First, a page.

7. Teresa Siqueira (because Carminho couldn't sing, her mother did!)
  8. Artur Batalha (one of my favorites. He took the prize for best male singer in 1971, but that year is not listed on the Wiki page)
  9. Cuca Roseta (appeared with her boss from the Clube do Fado in Lisbon, Mário Pacheco--a guitarist whose club won the prize in 2006 for best fado house)
  10. Then singing a medley of Carlos do Carmo tunes were Teresa Tapadas, José da Câmara, António Pinto Basto, Maria Armanda. José da Câmara is the son of Vicente da Câmara, a singer of the 'aristocratic' fado. If I am not wrong, JdC's son is now a singer, and in fact sang with his father and grandfather in 2009 or so.
  11. Finally was Rodrigo, who came down from Cascais to get an award for a career of distinction, and also to sing 'Recado de João Dias' (obscure but immensely good) and 'É tão bom ser pequenino', about which he said 'Isto é Portugal a caminhar', a phrase that means 'this is Portugal walking', and one that he attributed to the guitarist Armandinho. The song means 'It's good to be young.' The construction of the lyric is interesting. Each line of the opening stanza is the final line of a subsequent stanza, in order. On his site, José has conveniently highlighted this construction through color. The lyricist was João Linhares Barbosa, and the music is the fado 'corrido'--the running fado. I should really rush to add that there are other versions of 'É tão bom ser pequenino' that take the same approach. For example, here's one by another great poet, Carlos Conde.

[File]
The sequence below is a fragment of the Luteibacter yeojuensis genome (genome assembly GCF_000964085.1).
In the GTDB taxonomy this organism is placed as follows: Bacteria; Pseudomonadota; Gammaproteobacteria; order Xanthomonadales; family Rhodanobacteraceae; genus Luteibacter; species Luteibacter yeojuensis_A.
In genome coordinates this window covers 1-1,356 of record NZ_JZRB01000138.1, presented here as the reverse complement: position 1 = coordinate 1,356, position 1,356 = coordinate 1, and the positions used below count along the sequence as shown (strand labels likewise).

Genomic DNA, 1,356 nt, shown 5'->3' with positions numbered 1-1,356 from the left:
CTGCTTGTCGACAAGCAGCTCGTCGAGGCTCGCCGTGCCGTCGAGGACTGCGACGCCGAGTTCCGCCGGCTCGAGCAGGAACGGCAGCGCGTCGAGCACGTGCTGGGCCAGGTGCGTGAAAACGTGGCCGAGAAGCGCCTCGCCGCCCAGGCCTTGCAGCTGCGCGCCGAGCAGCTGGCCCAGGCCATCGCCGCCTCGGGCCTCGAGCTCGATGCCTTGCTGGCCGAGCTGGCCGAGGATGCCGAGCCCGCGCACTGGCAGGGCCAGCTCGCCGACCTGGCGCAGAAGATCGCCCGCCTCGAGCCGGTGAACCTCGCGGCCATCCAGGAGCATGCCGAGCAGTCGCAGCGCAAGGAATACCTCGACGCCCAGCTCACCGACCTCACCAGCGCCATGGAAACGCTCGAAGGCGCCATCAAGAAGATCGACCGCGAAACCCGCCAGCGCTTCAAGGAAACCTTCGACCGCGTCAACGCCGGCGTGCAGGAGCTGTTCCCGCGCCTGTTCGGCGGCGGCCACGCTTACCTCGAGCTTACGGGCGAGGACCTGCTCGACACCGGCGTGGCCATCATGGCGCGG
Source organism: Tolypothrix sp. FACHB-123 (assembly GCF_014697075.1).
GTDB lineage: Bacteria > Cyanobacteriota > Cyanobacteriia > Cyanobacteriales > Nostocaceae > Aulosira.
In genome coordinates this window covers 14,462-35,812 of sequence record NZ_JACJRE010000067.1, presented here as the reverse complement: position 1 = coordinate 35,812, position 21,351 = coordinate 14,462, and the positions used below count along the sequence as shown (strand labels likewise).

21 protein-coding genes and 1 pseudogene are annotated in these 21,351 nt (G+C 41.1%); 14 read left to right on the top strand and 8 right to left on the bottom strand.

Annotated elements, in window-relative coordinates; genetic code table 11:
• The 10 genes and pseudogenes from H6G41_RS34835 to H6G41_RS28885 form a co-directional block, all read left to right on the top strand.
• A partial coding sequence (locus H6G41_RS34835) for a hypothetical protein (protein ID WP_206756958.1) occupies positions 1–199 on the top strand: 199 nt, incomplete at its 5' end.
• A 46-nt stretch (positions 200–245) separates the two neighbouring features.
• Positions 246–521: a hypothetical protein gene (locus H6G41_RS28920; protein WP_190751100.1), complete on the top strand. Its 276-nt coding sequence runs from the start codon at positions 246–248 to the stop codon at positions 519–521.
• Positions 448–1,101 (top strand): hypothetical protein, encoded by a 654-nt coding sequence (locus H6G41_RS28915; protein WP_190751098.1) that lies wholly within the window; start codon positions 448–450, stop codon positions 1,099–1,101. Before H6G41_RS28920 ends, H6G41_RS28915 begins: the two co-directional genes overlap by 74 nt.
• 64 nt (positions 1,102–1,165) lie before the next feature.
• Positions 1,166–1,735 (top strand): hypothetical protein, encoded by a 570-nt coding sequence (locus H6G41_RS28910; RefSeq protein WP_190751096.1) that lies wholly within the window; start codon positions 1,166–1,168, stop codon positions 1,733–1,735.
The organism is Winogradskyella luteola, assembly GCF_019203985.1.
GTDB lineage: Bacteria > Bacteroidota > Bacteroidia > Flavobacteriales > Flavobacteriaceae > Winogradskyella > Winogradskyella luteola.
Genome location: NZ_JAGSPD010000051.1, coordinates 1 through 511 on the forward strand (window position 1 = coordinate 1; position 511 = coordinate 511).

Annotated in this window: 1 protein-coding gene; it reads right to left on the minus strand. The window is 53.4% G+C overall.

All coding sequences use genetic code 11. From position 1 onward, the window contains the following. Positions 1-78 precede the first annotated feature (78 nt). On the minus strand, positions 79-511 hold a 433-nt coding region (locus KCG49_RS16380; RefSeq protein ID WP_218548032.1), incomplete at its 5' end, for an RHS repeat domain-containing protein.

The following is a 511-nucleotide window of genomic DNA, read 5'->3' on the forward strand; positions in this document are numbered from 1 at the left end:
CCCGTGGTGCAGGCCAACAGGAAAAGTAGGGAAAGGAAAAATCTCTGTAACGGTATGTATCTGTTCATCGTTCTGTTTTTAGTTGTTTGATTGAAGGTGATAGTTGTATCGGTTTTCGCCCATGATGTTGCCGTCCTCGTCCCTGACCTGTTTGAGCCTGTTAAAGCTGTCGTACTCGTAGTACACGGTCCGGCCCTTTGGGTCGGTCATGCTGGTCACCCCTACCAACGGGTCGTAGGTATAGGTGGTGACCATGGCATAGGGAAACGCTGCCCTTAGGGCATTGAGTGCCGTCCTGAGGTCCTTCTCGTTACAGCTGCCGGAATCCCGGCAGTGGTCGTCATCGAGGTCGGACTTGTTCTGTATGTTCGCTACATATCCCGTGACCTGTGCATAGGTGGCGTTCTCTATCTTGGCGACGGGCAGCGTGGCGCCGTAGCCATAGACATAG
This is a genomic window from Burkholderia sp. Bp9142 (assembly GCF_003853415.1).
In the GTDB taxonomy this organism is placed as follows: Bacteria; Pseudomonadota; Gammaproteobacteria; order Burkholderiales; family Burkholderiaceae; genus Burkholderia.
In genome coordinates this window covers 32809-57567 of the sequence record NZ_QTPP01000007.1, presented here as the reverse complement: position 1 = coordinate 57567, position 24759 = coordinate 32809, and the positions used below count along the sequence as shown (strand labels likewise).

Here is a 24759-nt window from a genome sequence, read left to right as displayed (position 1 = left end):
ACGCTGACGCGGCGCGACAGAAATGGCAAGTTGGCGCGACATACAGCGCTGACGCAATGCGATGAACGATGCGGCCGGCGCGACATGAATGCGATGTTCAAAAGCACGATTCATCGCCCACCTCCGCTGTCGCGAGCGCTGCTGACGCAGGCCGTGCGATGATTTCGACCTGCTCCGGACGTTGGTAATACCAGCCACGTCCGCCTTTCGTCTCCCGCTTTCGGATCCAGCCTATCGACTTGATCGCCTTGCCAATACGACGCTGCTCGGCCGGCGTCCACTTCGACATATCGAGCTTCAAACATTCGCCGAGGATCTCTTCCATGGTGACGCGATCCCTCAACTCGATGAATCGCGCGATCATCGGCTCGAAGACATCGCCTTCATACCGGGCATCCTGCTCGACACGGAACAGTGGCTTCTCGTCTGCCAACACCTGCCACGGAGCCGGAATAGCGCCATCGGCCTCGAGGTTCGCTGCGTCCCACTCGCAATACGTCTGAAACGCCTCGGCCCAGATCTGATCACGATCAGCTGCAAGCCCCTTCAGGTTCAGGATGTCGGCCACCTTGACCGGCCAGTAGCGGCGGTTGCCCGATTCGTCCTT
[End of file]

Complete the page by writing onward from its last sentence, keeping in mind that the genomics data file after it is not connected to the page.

• The other fado, 'Memory of João Dias' is really hard core. The poet is looking back over his life and telling everyone first that it was all a mess, that he didn't care, and that absolutely no one at his funeral should say 'He was a good man' (in particular because he himself did not think so). I spent many, many hours this last trip to Lisbon looking for any books with Dias' poems in them--no dice. But the guy was really, really good. I recorded the show, so maybe I will take a shot at transcribing the lyric (it's not on José's site, or anywhere else that I can find. I don't even have a copy of the song aside from the video). Then I'll send it to José.

a new page

With a little bit of prompting, I am trying out an idea, which is to write about everyday doings of the fado. I don't have a clear plan. The site might have record reviews, interviews with people inside the fado, ruminations on TV shows, who knows.

There are three reasons why this idea is absurd. First, no one is listening. Second, I am very far away from Lisbon. Third, I am writing in English. (I have a bunch of stuff already written and on the web in Portuguese. It's here: http://noitesperdidas.net.) I could write this thing in Portuguese, but I'm not sure that would make sense. The daily life of the fado and the Internet do not have a ton in common (though some stuff does appear to be happening on Facebook these days). So I doubt that anyone in Portugal would care.

Let me see what I can do with this.